But the envious man may say: 'What is the good of telling me that the cure for envy is happiness? I cannot find happiness while I continue to feel envy, and you tell me that I cannot cease to be envious until I find happiness.' But real life is never so logical as this. Merely to realize the causes of one's own envious feelings is to take a long step towards curing them. The habit of thinking in terms of comparisons is a fatal one. When anything pleasant occurs it should be enjoyed to the fun, without stopping to think that it is not so pleasant as something else that may possibly be happening to someone else.
'Yes,' says the envious man, 'this is a sunny day, and it is springtime, and the birds are singing, and the flowers are in bloom, but I understand that the springtime in Sicily is a thousand tirnes more beautiful, that the birds sing more exquisitely in the groves of Helicon, and that the rose of Sharon is more lovely than any in my garden.' And as he thinks these thoughts the sun is dimmed, and the birds' song becomes a meaningless twitter, and the flowers seem not worth a moment's regard. All the other joys of life he treats in the same way. 'Yes,' he will say to himself, 'the lady of my heart is lovely, I love her and she loves me, but how much more exquisite must have been the Queen of Sheba! Ah, if I had but had Solomon's opportunities! '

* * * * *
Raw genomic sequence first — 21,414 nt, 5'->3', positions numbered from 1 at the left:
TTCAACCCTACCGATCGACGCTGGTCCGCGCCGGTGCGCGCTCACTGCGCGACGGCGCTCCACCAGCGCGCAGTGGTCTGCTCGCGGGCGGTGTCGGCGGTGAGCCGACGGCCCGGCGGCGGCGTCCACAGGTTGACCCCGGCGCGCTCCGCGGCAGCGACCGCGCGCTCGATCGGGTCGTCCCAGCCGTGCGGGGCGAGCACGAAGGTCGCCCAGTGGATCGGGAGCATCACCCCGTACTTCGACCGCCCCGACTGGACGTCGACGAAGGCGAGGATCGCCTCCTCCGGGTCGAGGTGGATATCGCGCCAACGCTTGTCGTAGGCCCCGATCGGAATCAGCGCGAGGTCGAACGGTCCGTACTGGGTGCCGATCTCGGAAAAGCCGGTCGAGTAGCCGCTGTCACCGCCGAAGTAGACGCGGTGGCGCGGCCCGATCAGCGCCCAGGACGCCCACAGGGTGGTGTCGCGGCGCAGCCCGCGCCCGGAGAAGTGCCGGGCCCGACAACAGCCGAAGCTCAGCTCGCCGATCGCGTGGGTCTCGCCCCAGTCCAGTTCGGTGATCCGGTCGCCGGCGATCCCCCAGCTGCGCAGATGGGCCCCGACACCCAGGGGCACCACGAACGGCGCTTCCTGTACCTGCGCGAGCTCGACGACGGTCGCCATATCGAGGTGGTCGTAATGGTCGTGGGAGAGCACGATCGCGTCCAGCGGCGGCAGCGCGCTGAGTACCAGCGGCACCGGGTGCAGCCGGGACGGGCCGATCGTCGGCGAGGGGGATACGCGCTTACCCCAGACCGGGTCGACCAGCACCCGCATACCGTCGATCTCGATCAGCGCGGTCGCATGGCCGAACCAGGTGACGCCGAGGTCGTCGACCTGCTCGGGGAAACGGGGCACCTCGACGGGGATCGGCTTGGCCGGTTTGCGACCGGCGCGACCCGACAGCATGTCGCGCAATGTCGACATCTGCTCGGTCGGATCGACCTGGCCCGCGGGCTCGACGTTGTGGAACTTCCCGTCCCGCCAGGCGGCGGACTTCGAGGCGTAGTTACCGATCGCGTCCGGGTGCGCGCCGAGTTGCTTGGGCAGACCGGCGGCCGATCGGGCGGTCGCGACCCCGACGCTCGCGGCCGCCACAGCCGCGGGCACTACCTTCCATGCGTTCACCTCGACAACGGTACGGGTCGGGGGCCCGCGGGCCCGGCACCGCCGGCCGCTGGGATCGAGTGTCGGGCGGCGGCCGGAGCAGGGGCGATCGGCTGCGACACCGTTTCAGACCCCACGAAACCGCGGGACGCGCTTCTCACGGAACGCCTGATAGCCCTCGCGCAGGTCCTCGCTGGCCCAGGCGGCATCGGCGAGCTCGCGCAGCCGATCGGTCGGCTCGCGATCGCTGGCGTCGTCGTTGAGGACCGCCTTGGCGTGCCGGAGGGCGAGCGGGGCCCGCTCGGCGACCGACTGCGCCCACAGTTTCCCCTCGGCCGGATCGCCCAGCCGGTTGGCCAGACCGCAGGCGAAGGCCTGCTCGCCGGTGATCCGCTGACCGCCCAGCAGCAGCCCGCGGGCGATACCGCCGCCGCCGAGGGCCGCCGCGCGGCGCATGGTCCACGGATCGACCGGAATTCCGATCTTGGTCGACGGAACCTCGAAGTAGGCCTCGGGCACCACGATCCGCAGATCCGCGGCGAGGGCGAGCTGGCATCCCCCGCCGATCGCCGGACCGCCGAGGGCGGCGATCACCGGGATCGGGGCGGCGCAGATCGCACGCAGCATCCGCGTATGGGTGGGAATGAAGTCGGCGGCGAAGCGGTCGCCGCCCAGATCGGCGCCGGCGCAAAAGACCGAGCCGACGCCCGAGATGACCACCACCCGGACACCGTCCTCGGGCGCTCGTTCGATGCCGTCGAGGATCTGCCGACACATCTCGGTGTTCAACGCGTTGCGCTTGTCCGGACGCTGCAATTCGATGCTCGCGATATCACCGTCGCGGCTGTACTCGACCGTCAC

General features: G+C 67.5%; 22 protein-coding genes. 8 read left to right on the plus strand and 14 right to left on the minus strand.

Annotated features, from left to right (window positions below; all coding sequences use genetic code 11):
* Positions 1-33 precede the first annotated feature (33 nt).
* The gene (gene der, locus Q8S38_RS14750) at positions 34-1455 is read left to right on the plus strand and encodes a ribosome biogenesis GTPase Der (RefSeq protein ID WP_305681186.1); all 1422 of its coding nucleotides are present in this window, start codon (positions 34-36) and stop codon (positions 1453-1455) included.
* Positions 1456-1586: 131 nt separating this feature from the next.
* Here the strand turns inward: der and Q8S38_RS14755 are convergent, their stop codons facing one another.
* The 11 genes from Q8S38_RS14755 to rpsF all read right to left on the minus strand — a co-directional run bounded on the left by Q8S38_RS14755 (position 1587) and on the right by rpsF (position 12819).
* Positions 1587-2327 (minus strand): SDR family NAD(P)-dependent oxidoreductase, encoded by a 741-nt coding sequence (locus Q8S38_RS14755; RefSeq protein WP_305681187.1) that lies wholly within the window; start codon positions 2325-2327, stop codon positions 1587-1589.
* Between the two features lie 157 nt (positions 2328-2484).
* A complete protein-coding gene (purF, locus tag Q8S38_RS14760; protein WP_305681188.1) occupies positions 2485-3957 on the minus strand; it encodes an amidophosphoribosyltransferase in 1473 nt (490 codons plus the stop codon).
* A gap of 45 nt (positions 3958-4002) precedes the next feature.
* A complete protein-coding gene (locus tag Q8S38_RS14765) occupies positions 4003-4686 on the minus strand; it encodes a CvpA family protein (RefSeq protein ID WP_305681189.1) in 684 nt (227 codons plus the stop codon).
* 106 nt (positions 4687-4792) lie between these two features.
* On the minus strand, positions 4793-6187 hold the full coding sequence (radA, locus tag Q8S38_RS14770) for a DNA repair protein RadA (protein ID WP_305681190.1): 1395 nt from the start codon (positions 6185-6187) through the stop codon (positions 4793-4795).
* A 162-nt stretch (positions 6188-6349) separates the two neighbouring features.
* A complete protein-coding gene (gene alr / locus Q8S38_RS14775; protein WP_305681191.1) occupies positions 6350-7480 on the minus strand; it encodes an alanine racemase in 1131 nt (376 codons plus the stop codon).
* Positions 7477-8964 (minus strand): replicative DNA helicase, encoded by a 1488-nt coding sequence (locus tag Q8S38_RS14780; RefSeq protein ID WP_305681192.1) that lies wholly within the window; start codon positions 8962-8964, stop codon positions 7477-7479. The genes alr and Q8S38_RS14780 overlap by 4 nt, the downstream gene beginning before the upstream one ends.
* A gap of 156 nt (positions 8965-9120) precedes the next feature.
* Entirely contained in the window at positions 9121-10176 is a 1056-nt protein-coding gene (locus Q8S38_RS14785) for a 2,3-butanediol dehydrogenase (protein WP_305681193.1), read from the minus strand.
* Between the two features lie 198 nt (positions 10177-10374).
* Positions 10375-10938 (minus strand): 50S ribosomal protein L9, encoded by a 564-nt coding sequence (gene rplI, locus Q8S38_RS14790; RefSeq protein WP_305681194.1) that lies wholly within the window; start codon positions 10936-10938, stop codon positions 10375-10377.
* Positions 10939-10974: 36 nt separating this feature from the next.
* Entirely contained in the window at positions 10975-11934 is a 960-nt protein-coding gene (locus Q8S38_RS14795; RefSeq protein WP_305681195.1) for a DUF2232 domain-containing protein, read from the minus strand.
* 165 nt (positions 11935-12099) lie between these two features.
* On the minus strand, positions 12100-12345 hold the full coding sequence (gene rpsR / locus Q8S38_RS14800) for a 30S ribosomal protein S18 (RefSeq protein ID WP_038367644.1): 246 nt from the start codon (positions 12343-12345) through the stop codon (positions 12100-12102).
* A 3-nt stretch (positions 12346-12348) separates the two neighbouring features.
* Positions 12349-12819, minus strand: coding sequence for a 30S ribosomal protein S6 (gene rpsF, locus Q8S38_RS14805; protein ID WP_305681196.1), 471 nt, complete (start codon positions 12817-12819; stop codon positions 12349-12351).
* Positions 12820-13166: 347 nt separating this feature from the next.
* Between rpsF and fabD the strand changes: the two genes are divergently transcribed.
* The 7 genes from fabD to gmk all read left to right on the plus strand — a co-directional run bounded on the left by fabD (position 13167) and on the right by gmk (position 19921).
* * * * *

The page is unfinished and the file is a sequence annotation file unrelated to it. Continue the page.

All such comparisons are pointless and foolish; whether the Queen of Sheba or our next-door neighbor be the cause of discontent, either is equally futile. With the wise man, what he has does not cease to be enjoyable because someone else has something else. Envy, in fact, is one form of a vice, partly moral, partly intellectual, which consists in seeing things never in themselves, but only in their relations. I am earning, let us say, a salary sufficient for my needs. I should be content, but I hear that someone else whom I believe to be in no way my superior is earning a salary twice as great as mine. Instantly, if I am of an envious disposition, the satisfactions to be derived from what I have grow dim, and I begin to be eaten up with a sense of injustice.